Quantcast

Whole Foods Pulls Chobani Greek Yogurt for Failure to Label GMOs

GMO

Photo credit: Chobani

If you like Chobani Greek yogurt, Whole Foods will no longer be among the places to find it.

The retailer said Thursday that it would stop selling the popular line of yogurt after New Year's because Chobani does not label its use of genetically modified organisms (GMOs), according to The Wall Street Journal. The announcement comes more than four years before Whole Foods will require GMO labeling for every product in its stores.

Chobani quickly responded to the announcement on its website in an attempt to explain why it is using GMOs in its various flavors.

"As America’s No. 1 selling Greek yogurt brand, we require a high volume of milk, and right now there is not enough organic milk available to meet our broad consumer demand," Chobani's most recent blog post reads. "We continue to stand by and work with the 875 farms that provide us with milk as they explore new feed options ... we don’t take anything for granted and are always looking for ways to improve.

"This is a far-reaching, complex industry issue that we, as a leader in Greek Yogurt, will play an active role in."

Chobani said in the same post it was using "only natural" ingredients and that its milk came from cows that were not treated with recombinant bovine somatotropin (rBST). Chobani CEO Hamdi Ulukaya didn't close the door on getting back into Whole Foods in a statement to The Verge, but Whole Foods appears ready to move on with other lines that aren't widely available elsewhere, like Maia and Stonyfield.

However, Fage Greek yogurt will remain on Whole Foods shelves even though it also contains milk from cows that were fed GMOs.

Companies continue distancing themselves from products from GMO-fed cows. Chipotle CFO John R. Hartung said in October that the company would become GMO-free some time in 2014.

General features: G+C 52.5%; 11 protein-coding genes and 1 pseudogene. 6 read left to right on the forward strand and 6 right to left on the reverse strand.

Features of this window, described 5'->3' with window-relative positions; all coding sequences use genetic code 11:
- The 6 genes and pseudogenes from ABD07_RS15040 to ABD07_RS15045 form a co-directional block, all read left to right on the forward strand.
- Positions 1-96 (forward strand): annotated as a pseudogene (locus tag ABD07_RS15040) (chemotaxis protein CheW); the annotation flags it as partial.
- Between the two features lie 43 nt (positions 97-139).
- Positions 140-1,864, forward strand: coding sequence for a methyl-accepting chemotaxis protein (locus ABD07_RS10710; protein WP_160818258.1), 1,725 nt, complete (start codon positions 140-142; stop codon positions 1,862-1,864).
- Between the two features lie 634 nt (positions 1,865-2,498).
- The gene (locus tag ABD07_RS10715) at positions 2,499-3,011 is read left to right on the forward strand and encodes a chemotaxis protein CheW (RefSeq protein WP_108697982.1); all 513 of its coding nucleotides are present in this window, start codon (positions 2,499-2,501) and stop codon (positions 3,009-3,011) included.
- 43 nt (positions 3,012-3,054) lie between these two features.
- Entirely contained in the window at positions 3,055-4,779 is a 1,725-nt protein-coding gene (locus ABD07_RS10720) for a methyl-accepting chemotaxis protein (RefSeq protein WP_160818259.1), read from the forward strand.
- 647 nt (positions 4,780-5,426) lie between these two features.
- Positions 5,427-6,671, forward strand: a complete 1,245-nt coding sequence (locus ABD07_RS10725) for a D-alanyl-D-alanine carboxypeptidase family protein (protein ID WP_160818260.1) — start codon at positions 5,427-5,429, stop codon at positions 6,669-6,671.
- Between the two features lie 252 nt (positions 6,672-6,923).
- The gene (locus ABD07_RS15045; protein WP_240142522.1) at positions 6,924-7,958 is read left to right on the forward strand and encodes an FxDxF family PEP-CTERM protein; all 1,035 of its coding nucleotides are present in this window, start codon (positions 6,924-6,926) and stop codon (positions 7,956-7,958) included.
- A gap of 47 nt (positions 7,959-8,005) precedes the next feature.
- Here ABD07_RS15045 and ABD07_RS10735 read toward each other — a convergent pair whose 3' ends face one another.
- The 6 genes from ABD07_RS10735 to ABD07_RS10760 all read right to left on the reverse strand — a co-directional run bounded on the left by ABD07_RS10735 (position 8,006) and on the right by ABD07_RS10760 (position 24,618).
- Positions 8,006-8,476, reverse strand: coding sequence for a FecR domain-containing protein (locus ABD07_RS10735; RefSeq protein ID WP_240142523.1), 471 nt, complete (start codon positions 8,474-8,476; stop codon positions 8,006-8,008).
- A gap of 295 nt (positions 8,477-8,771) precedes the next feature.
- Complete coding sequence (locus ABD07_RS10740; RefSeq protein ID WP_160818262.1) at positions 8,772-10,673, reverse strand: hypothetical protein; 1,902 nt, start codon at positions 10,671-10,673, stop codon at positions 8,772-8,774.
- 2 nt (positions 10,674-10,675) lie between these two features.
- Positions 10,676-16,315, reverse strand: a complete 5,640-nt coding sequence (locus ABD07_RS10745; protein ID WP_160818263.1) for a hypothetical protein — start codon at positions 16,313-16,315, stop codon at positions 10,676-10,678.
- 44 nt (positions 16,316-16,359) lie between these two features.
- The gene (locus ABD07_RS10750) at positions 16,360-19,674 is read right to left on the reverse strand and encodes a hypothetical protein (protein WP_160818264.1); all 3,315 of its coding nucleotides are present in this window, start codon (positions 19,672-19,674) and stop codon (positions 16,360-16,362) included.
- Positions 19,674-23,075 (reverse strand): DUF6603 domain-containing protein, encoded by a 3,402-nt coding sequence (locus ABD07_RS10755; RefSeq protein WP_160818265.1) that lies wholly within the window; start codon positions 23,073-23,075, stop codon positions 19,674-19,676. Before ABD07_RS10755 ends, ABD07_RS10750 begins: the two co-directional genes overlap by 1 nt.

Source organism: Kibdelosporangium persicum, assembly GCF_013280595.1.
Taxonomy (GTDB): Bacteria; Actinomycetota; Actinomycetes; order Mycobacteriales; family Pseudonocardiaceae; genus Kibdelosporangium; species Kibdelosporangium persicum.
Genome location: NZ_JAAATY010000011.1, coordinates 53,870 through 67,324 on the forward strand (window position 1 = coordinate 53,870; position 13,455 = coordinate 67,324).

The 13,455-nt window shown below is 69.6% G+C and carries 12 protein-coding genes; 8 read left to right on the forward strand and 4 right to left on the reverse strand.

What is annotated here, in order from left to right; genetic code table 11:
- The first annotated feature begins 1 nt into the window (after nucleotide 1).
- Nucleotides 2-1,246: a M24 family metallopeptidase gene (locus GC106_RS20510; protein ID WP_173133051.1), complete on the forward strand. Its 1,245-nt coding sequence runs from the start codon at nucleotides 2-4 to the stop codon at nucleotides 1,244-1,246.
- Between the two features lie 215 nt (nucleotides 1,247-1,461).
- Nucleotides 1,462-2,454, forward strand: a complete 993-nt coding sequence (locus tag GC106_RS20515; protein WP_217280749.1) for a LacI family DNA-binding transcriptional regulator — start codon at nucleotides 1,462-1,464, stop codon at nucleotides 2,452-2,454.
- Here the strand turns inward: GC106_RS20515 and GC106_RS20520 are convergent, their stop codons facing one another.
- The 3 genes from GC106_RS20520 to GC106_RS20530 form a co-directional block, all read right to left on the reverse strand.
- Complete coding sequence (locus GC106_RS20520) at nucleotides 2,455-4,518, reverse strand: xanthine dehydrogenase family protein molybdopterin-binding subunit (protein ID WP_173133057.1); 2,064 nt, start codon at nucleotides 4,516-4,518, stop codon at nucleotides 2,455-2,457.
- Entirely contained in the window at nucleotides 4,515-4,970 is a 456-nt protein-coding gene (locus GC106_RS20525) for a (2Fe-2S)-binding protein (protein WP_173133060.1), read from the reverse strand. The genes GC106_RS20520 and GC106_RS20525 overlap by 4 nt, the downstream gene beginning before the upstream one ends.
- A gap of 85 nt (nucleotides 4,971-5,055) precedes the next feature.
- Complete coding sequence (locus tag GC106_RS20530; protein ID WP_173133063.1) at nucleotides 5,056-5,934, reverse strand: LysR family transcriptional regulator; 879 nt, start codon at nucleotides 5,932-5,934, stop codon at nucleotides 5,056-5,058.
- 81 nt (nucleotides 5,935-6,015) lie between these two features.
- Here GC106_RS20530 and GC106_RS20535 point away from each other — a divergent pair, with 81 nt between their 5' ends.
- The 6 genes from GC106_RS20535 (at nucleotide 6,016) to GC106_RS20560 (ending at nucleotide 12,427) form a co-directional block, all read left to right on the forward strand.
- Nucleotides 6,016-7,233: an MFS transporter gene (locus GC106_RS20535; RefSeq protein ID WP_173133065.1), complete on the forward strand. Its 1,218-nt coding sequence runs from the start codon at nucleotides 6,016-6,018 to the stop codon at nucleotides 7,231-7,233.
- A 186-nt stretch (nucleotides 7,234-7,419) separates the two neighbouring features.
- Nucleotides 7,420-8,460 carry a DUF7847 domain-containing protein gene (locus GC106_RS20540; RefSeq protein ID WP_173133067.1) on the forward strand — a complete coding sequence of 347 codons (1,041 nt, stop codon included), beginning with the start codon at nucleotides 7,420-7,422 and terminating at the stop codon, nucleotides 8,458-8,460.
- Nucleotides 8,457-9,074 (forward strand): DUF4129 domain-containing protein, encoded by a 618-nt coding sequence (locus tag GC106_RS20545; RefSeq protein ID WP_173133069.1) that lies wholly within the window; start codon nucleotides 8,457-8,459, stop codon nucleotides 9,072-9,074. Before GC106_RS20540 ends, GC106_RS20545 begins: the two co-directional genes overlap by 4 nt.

Visit EcoWatch’s GE FOODS pages for more related news on this topic.

 

 

EcoWatch Daily Newsletter

Juvenile hatchery salmon flushed from a tanker truck in San Francisco Bay, California. Ben Moon

That salmon sitting in your neighborhood grocery store's fish counter won't look the same to you after watching Artifishal, a new film from Patagonia.

Read More Show Less
Natdanai Pankong / EyeEm / Getty Images

By Lauren Panoff, MPH, RD

Coconut meat is the white flesh inside a coconut.

Read More Show Less
Sponsored
Arx0nt / Moment / Getty Images

By Taylor Jones, RD

Oats are a highly nutritious grain with many health benefits.

Read More Show Less
Pexels

Get ready to toast bees, butterflies and hummingbirds. National Pollinator Week is June 17-23 and it's a perfect time to celebrate the birds, bugs and lizards that are so essential to the crops we grow, the flowers we smell, and the plants that produce the air we breathe.

Read More Show Less
Alexander Spatari / Moment / Getty Images

It seems like every day a new diet is declared the healthiest — paleo, ketogenic, Atkins, to name a few — while government agencies regularly release their own recommended dietary guidelines. But there may not be an ideal one-size-fits-all diet, according to a new study.

Read More Show Less
Sponsored
Logging shown as part of a thinning and restoration effort in the Deschutes National Forest in Oregon on Oct. 22, 2014. Oregon Department of Forestry / CC BY 2.0

The U.S Forest Service unveiled a new plan to skirt a major environmental law that requires extensive review for new logging, road building, and mining projects on its nearly 200 million acres of public land. The proposal set off alarm bells for environmental groups, according to Reuters.

Read More Show Less
Maskot / Getty Images

By Kris Gunnars, BSc

It's easy to wonder which foods are healthiest.

Read More Show Less
Homes in Washington, DC's Brookland neighborhood were condemned to clear room for a highway in the 1960s. The community fought back. Brig Cabe / DC Public Library

By Teju Adisa-Farrar & Raul Garcia

In the summer of 1969 a banner hung over a set of condemned homes in what was then the predominantly black and brown Brookland neighborhood in Washington, DC. It read, "White man's roads through black men's homes."

Earlier in the year, the District attempted to condemn the houses to make space for a proposed freeway. The plans proposed a 10-lane freeway, a behemoth of a project that would divide the nation's capital end-to-end and sever iconic Black neighborhoods like Shaw and the U Street Corridor from the rest of the city.

Read More Show Less